As CEO of the FJC - A Foundation of Philanthropic Funds, Leonard Glickman oversees the organization’s management of $215 million in assets. During the three-and-a-half years he’s been with the FJC, he’s worked to expand the organization’s fiscal sponsorship program (participation is up 30 percent this year), promote the opening of donor-advised funds, and rebrand the organization’s tagline. Glickman, who spent much of his early career in politics, previously served as president and CEO of HIAS, an international refugee and immigrant services agency, before coming over to the FJC.
The Jewish Week sat down with Glickman at his office in Midtown, where he illuminated FJC’s logo (the center of the logo features a “chai,” the Jewish symbol for life), opined about the philanthropic world post-Madoff (FJC wasn’t affected), and his views on the future of Jewish giving.
The FJC’s core program is its donor-advised fund. What distinguishes FJC’s donor-advised fund from other offerings available?
FJC sees itself as a place that can be much more flexible, innovative, and personal with the donor. We’re one of the few non-commercial — not Fidelity or Vanguard — national donor-advised funds. The donor advised fund [a charitable giving tool that helps manage charitable giving in a tax-efficient, low-cost way] has been around since the beginning of the 20th century. Community foundations created them. They were mostly under the radar, though, until the ‘90s when big brokerage firms caught on. Fidelity’s Charitable Gift Fund quickly grew by leaps and bounds. It made sense. When financial planners were meeting with clients, charitable giving was something to add to the mix during the conversation. Before this, no one knew what a donor-advised fund was. Fidelity and Vanguard, with their huge marketing machines behind them, brought the donor-advised fund to the mass market.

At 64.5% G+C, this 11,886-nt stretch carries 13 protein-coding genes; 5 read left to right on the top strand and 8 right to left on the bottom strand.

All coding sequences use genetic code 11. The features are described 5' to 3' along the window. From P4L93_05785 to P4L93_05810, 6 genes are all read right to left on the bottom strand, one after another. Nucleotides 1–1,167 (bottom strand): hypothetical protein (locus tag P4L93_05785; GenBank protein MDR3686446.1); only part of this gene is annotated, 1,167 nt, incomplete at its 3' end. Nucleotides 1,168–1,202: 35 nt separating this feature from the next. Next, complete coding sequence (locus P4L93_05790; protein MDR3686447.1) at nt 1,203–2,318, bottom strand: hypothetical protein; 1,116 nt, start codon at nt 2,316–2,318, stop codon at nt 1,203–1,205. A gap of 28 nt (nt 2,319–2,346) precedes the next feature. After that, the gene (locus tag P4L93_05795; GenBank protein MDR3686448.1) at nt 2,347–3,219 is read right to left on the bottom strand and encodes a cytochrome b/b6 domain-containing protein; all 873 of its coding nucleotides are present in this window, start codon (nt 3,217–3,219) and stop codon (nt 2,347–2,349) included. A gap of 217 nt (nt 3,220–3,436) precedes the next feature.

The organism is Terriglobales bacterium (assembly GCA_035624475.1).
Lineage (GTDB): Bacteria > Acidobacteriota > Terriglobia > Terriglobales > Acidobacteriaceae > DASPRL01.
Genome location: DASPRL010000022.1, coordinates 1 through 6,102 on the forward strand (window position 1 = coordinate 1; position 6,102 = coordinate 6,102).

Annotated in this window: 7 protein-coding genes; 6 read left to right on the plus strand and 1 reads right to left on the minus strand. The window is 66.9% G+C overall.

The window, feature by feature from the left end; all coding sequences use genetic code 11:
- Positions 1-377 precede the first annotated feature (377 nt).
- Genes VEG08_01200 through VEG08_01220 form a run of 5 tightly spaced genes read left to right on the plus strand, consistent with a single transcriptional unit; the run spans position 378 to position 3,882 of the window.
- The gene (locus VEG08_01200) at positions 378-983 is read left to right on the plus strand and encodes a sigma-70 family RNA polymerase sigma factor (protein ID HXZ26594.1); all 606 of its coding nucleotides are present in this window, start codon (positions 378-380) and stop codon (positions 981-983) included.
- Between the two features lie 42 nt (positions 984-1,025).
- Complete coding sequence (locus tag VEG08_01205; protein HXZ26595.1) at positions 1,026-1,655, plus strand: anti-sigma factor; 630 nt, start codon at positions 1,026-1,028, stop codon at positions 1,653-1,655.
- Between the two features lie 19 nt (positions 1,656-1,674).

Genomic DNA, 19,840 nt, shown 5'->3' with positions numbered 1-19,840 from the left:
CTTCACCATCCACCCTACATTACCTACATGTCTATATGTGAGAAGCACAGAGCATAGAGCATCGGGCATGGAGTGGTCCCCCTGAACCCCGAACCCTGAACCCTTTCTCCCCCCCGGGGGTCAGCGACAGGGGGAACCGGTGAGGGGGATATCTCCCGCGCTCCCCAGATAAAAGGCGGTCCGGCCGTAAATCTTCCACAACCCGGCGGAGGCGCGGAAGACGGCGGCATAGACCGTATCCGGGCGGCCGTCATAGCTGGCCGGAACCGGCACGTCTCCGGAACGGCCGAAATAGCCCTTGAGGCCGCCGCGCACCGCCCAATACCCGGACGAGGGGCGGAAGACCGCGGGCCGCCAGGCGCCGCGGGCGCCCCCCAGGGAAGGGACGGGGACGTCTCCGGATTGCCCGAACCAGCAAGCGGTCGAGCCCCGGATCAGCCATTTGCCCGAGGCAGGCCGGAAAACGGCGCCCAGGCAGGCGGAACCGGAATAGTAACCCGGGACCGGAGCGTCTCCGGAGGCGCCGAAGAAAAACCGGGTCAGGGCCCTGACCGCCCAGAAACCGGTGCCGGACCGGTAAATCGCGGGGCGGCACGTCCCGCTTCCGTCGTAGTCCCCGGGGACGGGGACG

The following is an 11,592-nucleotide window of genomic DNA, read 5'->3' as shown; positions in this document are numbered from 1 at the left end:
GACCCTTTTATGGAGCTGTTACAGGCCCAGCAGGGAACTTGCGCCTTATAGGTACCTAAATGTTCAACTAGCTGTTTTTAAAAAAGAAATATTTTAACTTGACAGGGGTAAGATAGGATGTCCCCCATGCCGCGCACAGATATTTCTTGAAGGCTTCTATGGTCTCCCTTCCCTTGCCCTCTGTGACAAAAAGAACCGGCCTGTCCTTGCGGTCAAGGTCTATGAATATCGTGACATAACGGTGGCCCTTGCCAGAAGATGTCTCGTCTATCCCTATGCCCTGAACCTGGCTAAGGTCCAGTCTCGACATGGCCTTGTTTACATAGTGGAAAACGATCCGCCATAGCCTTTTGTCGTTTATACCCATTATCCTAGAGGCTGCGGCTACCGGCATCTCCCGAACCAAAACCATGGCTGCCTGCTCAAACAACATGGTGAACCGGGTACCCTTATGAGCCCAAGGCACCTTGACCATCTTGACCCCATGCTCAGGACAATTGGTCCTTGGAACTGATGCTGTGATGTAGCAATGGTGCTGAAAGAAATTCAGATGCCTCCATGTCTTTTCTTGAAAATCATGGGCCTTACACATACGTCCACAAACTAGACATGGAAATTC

What are the advantages to starting a donor-advised fund?
At the end of the year, you don’t have to rummage through boxes for tax receipts. It’s a different approach from checkbook philanthropy, where you get an appeal and write a check. Donor-advised funds allow you to be more thoughtful about planning your charitable giving. You can also invest your charitable funds and grow your giving tax-free. Families can come down here and sit and map out what they want to do with their charitable giving. It doesn’t cost extra.
Have your donor-advised funds been hard hit by the economy?
Our assets have fluctuated, but not nearly as much as others. A lot of our donor-advised funds are in money markets. A lot of people seem to be operating with the “mutual fund mentality,” in which individual investors with mutual funds have not really shifted their assets when the market tanked. It could be that people think of these charitable giving dollars differently. I don’t think they view the funds here as investments per se. When the market was hitting bottom, we thought we’d have hundreds of calls from people wanting to move assets around. But that never developed.
Have you seen a decrease in contributions to your donor-advised funds, due to market conditions?